SAN JUAN, P.R. — It had been planned for months: the largest-ever congressional delegation to Puerto Rico. It would start with briefings on the continuing effects of Hurricane Maria, end with a charity performance of “Hamilton” and include a little down time on the beach.
And then the government shut down.
As they returned to Washington for Monday night votes, the 39 members of Congress who traveled to Puerto Rico over the weekend were taking fire from Fox News, President Trump’s communications team and the president himself.
The White House seized on the idea of Democrats “partying on the beach instead of negotiating,” as polls have found most voters blaming Trump for the 24-day impasse over funding the federal government, the longest shutdown in history.
“I’ve been here all weekend,” the president told reporters outside the White House. “A lot of the Democrats were in Puerto Rico celebrating something. I don’t know, maybe they’re celebrating the shutdown.”
The main trip was organized by Bold PAC, the electoral arm of the Congressional Hispanic Caucus, which flew members south for two days of meetings and receptions. It was set to coincide with a two-week San Juan run of “Hamilton,” the proceeds of which are earmarked for a Puerto Rican arts fund; members of Congress paid $500 for their own tickets. While organizers were wary of the optics, there was no talk of canceling the trip.
“We were not going to let Donald Trump stop us, whether he created a shutdown or whether he wrote mean tweets about us,” said Rep. Tony Cárdenas (D-Calif.), chairman of Bold PAC. “Millions of people are being affected all over the country, including in Puerto Rico. Projects are being stopped, right now. And the president is exacerbating this situation, from Puerto Rico to California.”
According to members who participated, the three-day event featured informational sessions on the damage from the 2017 hurricane, meetings with Gov. Ricardo Rosselló, presentations on the controversial oversight board created to meet the island’s bond obligations, and information on how residents of territories can’t access many of the government services available to residents of the 50 states.
Lawmakers flew to Puerto Rico as the White House was reportedly considering ways to divert disaster funds earmarked for hurricane relief toward the construction of a wall on the U.S.-Mexico border. The White House’s handling of the 2017 hurricane, including a much-derided event at which the president tossed paper towels to survivors, loomed over the meeting.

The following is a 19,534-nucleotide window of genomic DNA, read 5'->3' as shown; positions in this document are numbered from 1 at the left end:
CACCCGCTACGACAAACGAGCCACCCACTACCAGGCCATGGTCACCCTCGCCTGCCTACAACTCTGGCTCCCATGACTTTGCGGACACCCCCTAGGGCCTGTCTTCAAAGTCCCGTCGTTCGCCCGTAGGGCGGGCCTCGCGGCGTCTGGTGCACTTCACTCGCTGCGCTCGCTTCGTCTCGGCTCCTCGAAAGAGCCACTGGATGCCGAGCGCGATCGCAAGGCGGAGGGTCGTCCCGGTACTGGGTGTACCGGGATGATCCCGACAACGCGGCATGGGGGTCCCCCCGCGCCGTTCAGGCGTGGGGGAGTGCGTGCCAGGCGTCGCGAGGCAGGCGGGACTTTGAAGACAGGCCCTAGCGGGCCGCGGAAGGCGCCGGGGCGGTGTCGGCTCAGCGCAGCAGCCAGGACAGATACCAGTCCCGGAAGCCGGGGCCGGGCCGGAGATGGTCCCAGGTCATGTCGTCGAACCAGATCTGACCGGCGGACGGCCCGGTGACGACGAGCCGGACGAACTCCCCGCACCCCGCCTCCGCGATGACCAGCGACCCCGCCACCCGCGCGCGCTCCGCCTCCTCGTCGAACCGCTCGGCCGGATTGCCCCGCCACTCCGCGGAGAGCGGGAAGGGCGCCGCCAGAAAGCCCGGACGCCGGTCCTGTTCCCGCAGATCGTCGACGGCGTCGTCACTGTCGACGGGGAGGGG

“What I saw was an island that still needs a lot of help,” said Rep. Mike Levin (D-Calif.), a freshman from the San Diego area, who added that he had never been to Puerto Rico before. “A lot of the preexisting challenges here were exacerbated by the hurricane.”
One goal of the weekend, said organizers, was to educate members on the questions their new House Democratic majority, with oversight power, could ask about the recovery effort; Rep. Jerrold Nadler (D-N.Y.), the new chairman of the House Judiciary Committee, was among the attendees.
But by Saturday evening, the news of a trip in sunny Puerto Rico had reverberated in conservative media. In an interview on her Fox News show, Jeanine Pirro incorrectly told the president that House Speaker Nancy Pelosi (D-Calif.) was “in Puerto Rico with a bunch of Democrats and lobbyists enjoying the sun and partying down there.” (Pelosi did not attend the summit, and Pirro apologized for her comment.)
The next day, a Fox News producer tweeted a photograph of Sen. Robert Menendez (D-N.J.), shirtless and wearing swim trunks, at an unnamed beach resort. “Democrats claim to care about federal workers forced to sell clothes to make ends meet, but I guess the only clothes they really care about are ‘resort casual,’ ” tweeted deputy White House press secretary Hogan Gidley, linking to a report on the trip.
“Nobody would get angry if 30 Congress members went to Kansas, or to Arkansas, or to Texas,” said Henry R. Muñoz, the finance chairman of the Democratic National Committee. “It’s insulting, and there’s an accent on the insult.”
On Monday, many of the members of Congress stayed in San Juan to attend the Latino Victory Fund’s annual political summit. It began with remarks from Lin-Manuel Miranda, the composer and star of “Hamilton,” who has sparred with the president on Twitter over his response to the 2017 hurricane.
“You’re here to work, despite what anyone might claim,” Miranda said. “You’re working on behalf of people who are American citizens.”
Former Housing and Urban Development secretary Julián Castro, who made the summit the first stop of his 2020 presidential campaign, used his own remarks to criticize the idea of moving money from Puerto Rico’s relief effort to the construction of a border wall.
He then headed to a “community transformation center,” where San Juan Mayor Carmen Yulín Cruz showed him how the city was distributing supplies to prepare residents in the event of another disaster. Asked about the president, both Castro and Yulín Cruz praised the members of Congress and the island’s leaders — and then unloaded.
“I wish that the president would actually spend more time doing the job of being president instead of fighting with people on Twitter, spending so much time golfing, and not going to his first meeting until 11 a.m.,” Castro said. “We have a president who’s putting in less time than the average part-time worker.”
Yulín Cruz, who was sharply critical of the White House’s response to Hurricane Maria, said that the president didn’t have “the moral authority” to talk about Puerto Rico.
“He came here for four hours and threw paper towels at us,” Yulín Cruz said. “Bring a clown to the White House, and you’re going to get a circus.”
John Wagner contributed reporting from Washington.